I don’t remember the numbers now. It was probably 80,000 or 100,000. But whatever it was we claimed for attendance at the two day Kansas City Jazz Festival in Volker Park in 1987 or 1988, The Kansas City Star wouldn’t print it. Our media person went to their offices to argue our case. They showed her photos they had taken, with large gaps of space between clusters of people. That park couldn’t hold 40,000 or 50,000 bodies a day unless they were packed in far tighter than that, The Star’s editors argued. They wouldn’t budge.
Those were the days when the Spirit Festival filled Penn Valley Park around Independence Day and claimed a quarter million visitors to their event. That, too, was a gargantuan exaggeration. But The Star published their self-proclaimed crowd estimates. If the newspaper was going to let that festival get away with those kinds of numbers, they owed us upper five figure to low six figure crowd estimates. That’s how we saw it.
Probably realizing everybody was feeding them heaping plates of crowd size bull, for a while The Star switched to publishing police estimates.
One year, after that switch, several of us helping with the 18th and Vine Festival decided among ourselves that 5000 people probably passed through the district for the weekend event. On Sunday evening, as the festival was winding down, we offered to police officers working as security some hot dogs. No, we shouldn’t, they said. Go ahead, we told them, we’ll just throw them out otherwise. As the grateful officers finished the hot dogs, one asked us, “So what do you want for your crowd estimate? 15,000?” Sure, 15,000 sounded good. And 15,000 people was the official published crowd estimate for that year’s 18th and Vine Festival.
Published crowd estimates to jazz events today today feel more credible. In part because it’s easier to count a smaller crowd at a shorter event.
Last year, The Kansas City Star published that 8000 people attended Kansas City’s 18th and Vine Jazz and Blues Festival. 4000 people bought tickets and 4000 were there free (sponsors, volunteers, etc.), the article reported. I attended, and those numbers feel about right. It was a year when the originally announced headliner (George Duke) died, forcing a talent and promotion reboot. That’s an incredibly tough gut kick from which to recover. But if you accept that the range of music offered truly fits a self-described jazz and blues festival, organizers staged a stellar event.
This year, the weather cooperated perfectly. Promotion was excellent, from a persistent online presence, through printed posters and handouts, to media appearances, to ads, to billboards (let’s be honest: by comparison, promotion for the Prairie Village Jazz Festival, which I help with, looks embarrassing). The festival faced unexpected competition from a Royals playoff game, but that might be competition for an October festival forevermore. For the 2014 Kansas City’s 18th and Vine Jazz and Blues Festival, the stars aligned.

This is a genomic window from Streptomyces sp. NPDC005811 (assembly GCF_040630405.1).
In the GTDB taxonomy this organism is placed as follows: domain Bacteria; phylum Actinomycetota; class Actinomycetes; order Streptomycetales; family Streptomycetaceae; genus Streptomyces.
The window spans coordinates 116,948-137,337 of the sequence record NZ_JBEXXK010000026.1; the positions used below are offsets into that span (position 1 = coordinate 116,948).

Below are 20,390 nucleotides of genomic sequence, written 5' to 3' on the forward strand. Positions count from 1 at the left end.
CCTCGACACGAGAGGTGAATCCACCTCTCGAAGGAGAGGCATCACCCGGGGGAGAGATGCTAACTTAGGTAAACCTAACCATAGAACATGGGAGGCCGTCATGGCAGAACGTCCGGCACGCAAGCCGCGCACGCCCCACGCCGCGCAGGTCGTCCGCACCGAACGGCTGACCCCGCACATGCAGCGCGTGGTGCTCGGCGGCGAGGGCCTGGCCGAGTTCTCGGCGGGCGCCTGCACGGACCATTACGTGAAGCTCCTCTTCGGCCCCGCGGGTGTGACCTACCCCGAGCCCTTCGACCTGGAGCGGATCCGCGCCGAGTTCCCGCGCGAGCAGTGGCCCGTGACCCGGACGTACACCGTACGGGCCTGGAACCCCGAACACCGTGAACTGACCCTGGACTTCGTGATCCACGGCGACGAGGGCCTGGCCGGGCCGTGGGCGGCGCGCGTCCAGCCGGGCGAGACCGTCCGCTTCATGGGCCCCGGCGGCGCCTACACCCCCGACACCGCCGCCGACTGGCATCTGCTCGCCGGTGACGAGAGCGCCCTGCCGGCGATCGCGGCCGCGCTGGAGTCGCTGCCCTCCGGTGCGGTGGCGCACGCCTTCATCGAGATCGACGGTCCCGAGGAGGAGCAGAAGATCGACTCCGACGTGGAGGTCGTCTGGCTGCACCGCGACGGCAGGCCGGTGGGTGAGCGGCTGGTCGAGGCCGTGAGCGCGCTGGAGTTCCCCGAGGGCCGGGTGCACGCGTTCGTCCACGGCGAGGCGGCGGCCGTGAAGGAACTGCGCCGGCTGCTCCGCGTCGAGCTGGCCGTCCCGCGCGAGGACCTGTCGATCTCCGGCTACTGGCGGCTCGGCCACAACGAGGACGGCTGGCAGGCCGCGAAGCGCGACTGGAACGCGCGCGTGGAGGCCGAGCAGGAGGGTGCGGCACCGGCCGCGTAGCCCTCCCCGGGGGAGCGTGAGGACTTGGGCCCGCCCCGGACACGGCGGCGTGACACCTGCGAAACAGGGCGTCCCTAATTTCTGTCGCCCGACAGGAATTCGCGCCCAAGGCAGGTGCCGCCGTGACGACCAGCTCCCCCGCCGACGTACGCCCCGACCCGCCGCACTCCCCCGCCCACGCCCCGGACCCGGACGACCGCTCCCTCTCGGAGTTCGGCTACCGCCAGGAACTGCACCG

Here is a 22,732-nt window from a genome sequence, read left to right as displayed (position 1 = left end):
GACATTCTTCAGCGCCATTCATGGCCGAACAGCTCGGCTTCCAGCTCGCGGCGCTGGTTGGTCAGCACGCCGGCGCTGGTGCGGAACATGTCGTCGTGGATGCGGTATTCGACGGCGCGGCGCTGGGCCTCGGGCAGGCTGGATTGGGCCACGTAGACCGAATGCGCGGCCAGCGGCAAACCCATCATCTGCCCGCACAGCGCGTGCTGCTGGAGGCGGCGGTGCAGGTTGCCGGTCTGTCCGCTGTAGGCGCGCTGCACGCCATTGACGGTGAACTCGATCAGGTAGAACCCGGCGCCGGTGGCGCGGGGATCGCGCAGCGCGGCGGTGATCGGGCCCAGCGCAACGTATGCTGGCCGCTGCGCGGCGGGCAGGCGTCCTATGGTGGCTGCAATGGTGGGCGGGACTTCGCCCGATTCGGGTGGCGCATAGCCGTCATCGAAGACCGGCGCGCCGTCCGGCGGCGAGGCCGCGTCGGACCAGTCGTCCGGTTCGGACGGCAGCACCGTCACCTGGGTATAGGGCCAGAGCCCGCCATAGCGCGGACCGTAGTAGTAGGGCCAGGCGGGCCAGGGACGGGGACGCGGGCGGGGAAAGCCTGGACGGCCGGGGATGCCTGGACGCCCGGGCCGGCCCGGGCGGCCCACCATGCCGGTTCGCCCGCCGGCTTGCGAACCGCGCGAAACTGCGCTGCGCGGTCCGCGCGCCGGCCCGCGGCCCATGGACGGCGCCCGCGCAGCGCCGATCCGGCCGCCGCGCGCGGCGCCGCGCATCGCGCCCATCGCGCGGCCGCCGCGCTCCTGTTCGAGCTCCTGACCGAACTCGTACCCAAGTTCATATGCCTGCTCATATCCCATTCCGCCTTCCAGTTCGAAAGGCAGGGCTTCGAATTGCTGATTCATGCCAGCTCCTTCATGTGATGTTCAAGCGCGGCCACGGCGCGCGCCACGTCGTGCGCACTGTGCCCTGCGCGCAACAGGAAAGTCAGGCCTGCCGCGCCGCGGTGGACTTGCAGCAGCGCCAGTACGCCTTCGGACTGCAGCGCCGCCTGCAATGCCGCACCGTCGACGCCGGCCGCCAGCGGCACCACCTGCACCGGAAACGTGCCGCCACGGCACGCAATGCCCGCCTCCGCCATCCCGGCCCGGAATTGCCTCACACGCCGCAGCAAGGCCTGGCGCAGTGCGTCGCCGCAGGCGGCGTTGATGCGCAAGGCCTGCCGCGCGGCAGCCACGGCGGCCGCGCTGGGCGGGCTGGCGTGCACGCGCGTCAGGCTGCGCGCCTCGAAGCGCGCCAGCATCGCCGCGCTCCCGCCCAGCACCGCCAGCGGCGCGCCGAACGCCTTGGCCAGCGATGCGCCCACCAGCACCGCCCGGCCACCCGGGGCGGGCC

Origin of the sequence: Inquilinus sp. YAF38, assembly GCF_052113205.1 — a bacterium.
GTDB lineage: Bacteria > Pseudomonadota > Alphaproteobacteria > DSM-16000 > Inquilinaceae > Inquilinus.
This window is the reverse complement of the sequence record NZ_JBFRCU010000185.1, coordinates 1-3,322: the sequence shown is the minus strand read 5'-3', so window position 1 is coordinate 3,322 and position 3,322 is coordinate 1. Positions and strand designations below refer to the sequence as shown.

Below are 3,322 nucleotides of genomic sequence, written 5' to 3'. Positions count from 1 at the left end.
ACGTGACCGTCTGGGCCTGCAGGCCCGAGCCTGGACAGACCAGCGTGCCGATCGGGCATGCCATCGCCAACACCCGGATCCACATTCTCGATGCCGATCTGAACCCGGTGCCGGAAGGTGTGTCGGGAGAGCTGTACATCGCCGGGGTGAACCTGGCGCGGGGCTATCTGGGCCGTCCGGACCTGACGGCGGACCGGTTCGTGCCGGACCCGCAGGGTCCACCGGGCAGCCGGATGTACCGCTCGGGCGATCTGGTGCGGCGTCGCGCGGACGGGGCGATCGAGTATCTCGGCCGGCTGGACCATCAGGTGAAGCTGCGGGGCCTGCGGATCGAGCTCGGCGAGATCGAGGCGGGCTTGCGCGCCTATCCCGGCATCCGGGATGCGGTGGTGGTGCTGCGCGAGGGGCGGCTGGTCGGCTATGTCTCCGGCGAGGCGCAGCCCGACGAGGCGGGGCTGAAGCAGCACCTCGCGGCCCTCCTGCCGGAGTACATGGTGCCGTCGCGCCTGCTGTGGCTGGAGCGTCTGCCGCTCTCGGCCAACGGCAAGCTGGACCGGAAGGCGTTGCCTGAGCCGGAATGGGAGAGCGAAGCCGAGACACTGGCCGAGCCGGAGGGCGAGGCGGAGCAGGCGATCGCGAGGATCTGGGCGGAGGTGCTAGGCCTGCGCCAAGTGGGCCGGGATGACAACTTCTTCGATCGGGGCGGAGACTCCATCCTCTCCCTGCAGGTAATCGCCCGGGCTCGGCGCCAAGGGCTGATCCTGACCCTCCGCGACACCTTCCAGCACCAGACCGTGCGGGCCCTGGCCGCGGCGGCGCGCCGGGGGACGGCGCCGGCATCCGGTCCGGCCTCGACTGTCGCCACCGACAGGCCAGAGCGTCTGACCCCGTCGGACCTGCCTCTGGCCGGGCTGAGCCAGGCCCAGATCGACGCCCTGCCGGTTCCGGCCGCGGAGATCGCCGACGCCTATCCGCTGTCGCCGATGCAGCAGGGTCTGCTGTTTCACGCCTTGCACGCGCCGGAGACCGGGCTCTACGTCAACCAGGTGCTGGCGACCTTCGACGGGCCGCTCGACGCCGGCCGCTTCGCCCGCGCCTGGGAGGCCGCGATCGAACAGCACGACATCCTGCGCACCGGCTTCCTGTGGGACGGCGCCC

I’ve seen no announcement of attendance numbers. But the crowd appeared smaller than last year.
I’ll argue lack of focus. I’ll argue that booking acts across a broad musical spectrum, apparently in the hopes of attracting a broader audience, leads to an insufficient focus on any music style and a blurred identity.
Lucky Peterson was the main stage blues headliner. His performance was terrific. But it was a mid-afternoon show before maybe a few hundred fans. It wasn’t enough for a blues aficionado to justify spending $25 on this festival.
Roy Hargrove was the main stage jazz headliner. His show was outstanding. But as the only main stage jazz act, in an early evening time slot, it wasn’t enough to draw a preponderance of jazz fans, no matter what the event is titled.
A few years ago, this revived festival attracted its biggest crowd for the pop group War. The audience that filled the lawn that night came to hear a live performance of The Cisco Kid and other songs still played on the radio by the last vestiges of the original group, or they came for the festival experience. But they didn’t come for jazz or blues. It’s the same reason those 1980s Spirit festivals booked groups like The Temptations.
And there’s the image this event is building. It’s an outstanding music festival. The staging, organization and promotion are as professional as any festival you’ll find. But by trying to be a music festival with a broad appeal, I see a festival that has diluted its appeal. You can argue that a $25 ticket is a bargain for this much music. But you can also argue that $25 is a push for a jazz fan when offering this little headline stage jazz.
The current format appears to have reached its potential in audience appeal. If this event wants to be recognized as a jazz and blues festival, focus on jazz and blues. Give those listeners more reason to come and they will. If the Prairie Village Jazz Festival can draw thousands of fans to a suburban park on a Saturday night to hear jazz, this festival can surely draw a bigger crowd to one of the music’s key birthplaces.
There is a place in Kansas City for a major jazz festival. No event will again presume to claim 100,000 fans. But the tickets sold at Kansas City’s 18th and Vine Jazz and Blues Festival and The Prairie Village Jazz Festival combined wouldn’t fill Starlight Theater for a night. They’re both relatively minor events in Kansas City’s music equation. Done right, with the proper focus and at the right location, this city will support a more significant celebration of jazz and blues. We did before. We would again.
After all, it was Count Basie who walked our streets, not the Cisco Kid.